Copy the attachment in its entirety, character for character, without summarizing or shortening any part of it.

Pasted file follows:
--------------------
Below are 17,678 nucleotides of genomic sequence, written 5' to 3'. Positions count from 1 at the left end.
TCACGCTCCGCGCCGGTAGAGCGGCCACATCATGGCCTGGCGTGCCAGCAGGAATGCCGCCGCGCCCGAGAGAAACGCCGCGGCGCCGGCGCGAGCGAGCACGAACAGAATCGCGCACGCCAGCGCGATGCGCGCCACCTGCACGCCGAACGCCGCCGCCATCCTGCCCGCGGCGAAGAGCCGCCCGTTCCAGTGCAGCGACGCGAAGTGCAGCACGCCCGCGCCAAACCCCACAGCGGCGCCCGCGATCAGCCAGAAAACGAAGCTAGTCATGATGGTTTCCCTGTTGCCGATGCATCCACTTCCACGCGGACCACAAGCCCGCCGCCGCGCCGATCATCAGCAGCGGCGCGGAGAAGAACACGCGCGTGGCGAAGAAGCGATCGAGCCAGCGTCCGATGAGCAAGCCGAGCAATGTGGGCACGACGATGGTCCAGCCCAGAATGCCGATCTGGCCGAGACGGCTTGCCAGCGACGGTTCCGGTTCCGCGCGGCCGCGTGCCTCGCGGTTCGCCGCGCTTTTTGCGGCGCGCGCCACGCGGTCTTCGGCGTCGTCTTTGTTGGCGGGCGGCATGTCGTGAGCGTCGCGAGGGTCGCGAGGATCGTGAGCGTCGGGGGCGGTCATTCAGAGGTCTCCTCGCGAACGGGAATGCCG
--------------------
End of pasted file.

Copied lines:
Below are 17,678 nucleotides of genomic sequence, written 5' to 3'. Positions count from 1 at the left end.
TCACGCTCCGCGCCGGTAGAGCGGCCACATCATGGCCTGGCGTGCCAGCAGGAATGCCGCCGCGCCCGAGAGAAACGCCGCGGCGCCGGCGCGAGCGAGCACGAACAGAATCGCGCACGCCAGCGCGATGCGCGCCACCTGCACGCCGAACGCCGCCGCCATCCTGCCCGCGGCGAAGAGCCGCCCGTTCCAGTGCAGCGACGCGAAGTGCAGCACGCCCGCGCCAAACCCCACAGCGGCGCCCGCGATCAGCCAGAAAACGAAGCTAGTCATGATGGTTTCCCTGTTGCCGATGCATCCACTTCCACGCGGACCACAAGCCCGCCGCCGCGCCGATCATCAGCAGCGGCGCGGAGAAGAACACGCGCGTGGCGAAGAAGCGATCGAGCCAGCGTCCGATGAGCAAGCCGAGCAATGTGGGCACGACGATGGTCCAGCCCAGAATGCCGATCTGGCCGAGACGGCTTGCCAGCGACGGTTCCGGTTCCGCGCGGCCGCGTGCCTCGCGGTTCGCCGCGCTTTTTGCGGCGCGCGCCACGCGGTCTTCGGCGTCGTCTTTGTTGGCGGGCGGCATGTCGTGAGCGTCGCGAGGGTCGCGAGGATCGTGAGCGTCGGGGGCGGTCATTCAGAGGTCTCCTCGCGAACGGGAATGCCG